War Of The Worlds

4 stars


3rd July 2005

I was fully prepared for invasion. Over the last few nights, the sky outside my bedroom window has been lit up by otherworldly forces, raining down thunder and lightning like the Armageddon is just around the corner. Not only that, but the alien entity known as 'Tom Cruise' has begun his slow and steady assault on my television screen, screaming and waving his arms around like a hyperactive kid on countless chat shows (for someone who's vehemently anti-drugs, he sure could use a heroic dose of Ritalin right now). And with all of George Bush Jr's jollies away on his Arabian holiday, the idea of an unwanted foreign invasion isn't exactly an alien prospect right now. I was ready for mankind's demise. I was ready to see America owned by lanky extraterrestrials. I was ready for Spielberg's War of the Worlds.

But no matter how desperate I was for some large-scale destruction and inter-planetary civil war, my bloodlust and savagery were never quite sated. What Spielberg has done with his version of H.G. Wells' classic novel, as he is prone to do, is concentrate on the human element - believe it or not, he almost underplays the alien invasion as it plays second fiddle to the story of Cruise's Ray Ferrier and his relationship with his kids. Don't get me wrong, I was in no mood for more cigar-chomping heroics a la Independence Day, but because all of the action is viewed through the protagonist's eyes, it's all running away and hiding and being scared. It's certainly admirable of Spielberg to take this slant on the most famous of stories, but for a big summer blockbuster, sometimes you just can't hold back - for example, in one scene we see Ray desperately trying to restrain his son on one side of a hill, while on the other side, the mother of all battles between the Army and the Tripods rages unseen. A scene like that had the potential to be utterly jaw dropping, but as it is Spielberg is simply happy to tease and leave you gasping for more. Admirable then, but perhaps not entirely justified.

What Senor Spielbergo does achieve is in creating a genuine sense of terror, helped in part by some handy post 9/11 imagery. The impending sense of dread when the first tripod rises slowly from underground is palpable, the cracks in the tarmac sending cars flying and splitting buildings in half before the mighty machine breaks cover and towers over the city. They're quite exquisite creations too; the spindly legs and tendrils remain, the crab-like head spitting out laser fire with a teeth-rattling sonic blast - they certainly don't disappoint in the brown pants stakes. As the intergalactic Robin Reliants unleash their arsenal on the unsuspecting crowds, the puny humans simply disappear in a puff of dust, with the survivors clouded with their remains as they flee in terror. It's a none-too-subtle nod towards the Twin Towers attack, but it hits where it hurts. When the beasties within are finally revealed (something the director thankfully doesn't hold back on) they're appropriately sinister, if perhaps a little rusty in the hearing department.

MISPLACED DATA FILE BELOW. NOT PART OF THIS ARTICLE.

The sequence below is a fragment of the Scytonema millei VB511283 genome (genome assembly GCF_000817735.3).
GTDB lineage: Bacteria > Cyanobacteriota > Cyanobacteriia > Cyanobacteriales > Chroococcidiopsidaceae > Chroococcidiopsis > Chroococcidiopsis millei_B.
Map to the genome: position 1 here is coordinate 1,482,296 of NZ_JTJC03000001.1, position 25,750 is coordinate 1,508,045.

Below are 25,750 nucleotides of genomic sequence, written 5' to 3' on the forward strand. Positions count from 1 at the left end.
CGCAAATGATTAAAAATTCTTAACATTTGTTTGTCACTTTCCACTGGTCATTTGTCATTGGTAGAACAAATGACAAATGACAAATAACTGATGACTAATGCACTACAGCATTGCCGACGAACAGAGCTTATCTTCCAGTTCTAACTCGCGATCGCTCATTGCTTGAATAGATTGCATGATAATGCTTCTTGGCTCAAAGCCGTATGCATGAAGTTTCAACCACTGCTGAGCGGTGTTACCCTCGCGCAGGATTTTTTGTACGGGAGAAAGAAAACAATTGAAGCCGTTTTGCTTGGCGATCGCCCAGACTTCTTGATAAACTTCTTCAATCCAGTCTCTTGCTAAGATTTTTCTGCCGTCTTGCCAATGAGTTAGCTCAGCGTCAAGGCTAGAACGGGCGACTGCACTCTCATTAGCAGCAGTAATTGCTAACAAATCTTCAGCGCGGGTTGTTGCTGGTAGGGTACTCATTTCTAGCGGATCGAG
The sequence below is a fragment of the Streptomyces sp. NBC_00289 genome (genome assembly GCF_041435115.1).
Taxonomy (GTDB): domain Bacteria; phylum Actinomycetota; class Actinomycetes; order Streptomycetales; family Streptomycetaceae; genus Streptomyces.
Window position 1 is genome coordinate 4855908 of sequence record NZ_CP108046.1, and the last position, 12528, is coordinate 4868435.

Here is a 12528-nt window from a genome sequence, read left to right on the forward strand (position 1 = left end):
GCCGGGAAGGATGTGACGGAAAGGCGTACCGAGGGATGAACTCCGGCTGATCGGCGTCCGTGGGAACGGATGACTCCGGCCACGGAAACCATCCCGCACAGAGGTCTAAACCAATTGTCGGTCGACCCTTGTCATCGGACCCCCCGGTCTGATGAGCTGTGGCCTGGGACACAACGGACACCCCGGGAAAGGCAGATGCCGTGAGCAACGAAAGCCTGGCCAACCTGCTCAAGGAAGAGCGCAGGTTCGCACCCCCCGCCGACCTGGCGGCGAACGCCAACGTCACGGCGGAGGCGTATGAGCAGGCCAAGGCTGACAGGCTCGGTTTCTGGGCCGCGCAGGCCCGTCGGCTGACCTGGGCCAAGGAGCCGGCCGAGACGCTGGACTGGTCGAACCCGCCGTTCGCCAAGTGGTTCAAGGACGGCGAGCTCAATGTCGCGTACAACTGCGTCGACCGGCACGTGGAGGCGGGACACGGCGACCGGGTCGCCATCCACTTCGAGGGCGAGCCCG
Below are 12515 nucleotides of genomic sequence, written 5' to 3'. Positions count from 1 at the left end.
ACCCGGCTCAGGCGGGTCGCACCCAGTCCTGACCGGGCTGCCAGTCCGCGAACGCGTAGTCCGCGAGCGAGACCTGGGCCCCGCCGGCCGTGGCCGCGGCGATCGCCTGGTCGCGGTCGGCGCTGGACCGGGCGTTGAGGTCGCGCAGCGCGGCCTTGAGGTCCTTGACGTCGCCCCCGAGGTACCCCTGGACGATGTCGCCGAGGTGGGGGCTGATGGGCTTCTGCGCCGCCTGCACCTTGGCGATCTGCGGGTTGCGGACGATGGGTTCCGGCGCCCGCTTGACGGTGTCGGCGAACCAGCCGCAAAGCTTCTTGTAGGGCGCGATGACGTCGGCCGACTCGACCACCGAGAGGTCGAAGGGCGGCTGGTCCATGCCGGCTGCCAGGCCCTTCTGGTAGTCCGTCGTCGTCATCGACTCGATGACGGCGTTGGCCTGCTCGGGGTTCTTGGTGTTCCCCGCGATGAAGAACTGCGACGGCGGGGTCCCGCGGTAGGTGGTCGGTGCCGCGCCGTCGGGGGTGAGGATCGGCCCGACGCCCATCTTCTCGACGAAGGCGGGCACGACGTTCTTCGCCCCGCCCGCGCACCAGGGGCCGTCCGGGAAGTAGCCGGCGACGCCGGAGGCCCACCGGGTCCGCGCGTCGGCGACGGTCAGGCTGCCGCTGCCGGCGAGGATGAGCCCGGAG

When the Berg isn't too busy hammering home the point that Ray is a bad father and his kids don't respect him, he still has time to include some fantastic set pieces. The afore-mentioned opening assault is expertly handled (if a little restrained, due to being shot from ground level), you've no doubt seen the Freeway get ripped to shit and the attack on the Hudson ferry is a wonderful example of just how scary these three-legged jerks can be when they get angry. Unfortunately, they're few and far between. One scene, where Ray and his daughter are holed up in a basement with Tim Robbins' conspiracy nut Ogilvy, is almost a carbon copy of the 'Raptors in kitchen' scene from Jurassic Park, only instead of a dinosaur searching for the heroes, it's a probing alien tentacle that looks like Max from Flight of the Navigator. Spielberg hasn't lost his unique visual style however, with dozens of superb little touches like the clothes of the recently deceased floating eerily down to earth and a ghastly raft of corpses bobbing downstream. Although it's completely surplus to requirements, watching Spielberg guide his roving camera above and alongside Ray's car on the freeway as it weaves in and out of stationary traffic is an absolute joy to behold.

Perhaps a life of watching famous landmarks being desecrated in rubbish disaster movies has dulled my expectations of what a big-time picture like this should deliver. If it was all explosions and no acting I would have been livid, as it is I'm just slightly miffed that Spielberg didn't cut loose a little more. It's not much of an argument really, and apart from a few minor plot holes and grumbles - for a War of the Worlds, it didn't really feel like a global assault - it's an entirely satisfying movie, rich in visual splendour and well constructed from the start. Whether or not you'll appreciate the ending depends on your prior knowledge of the story, or quite how much you'd invested in seeing a gung-ho action movie, but it's a fitting conclusion to an exciting adaptation. Above all else, it's refreshing just to see Spielberg having some fun again, and there are few directors that are as polished and as enjoyable to watch in full flow as the bearded one. Ali

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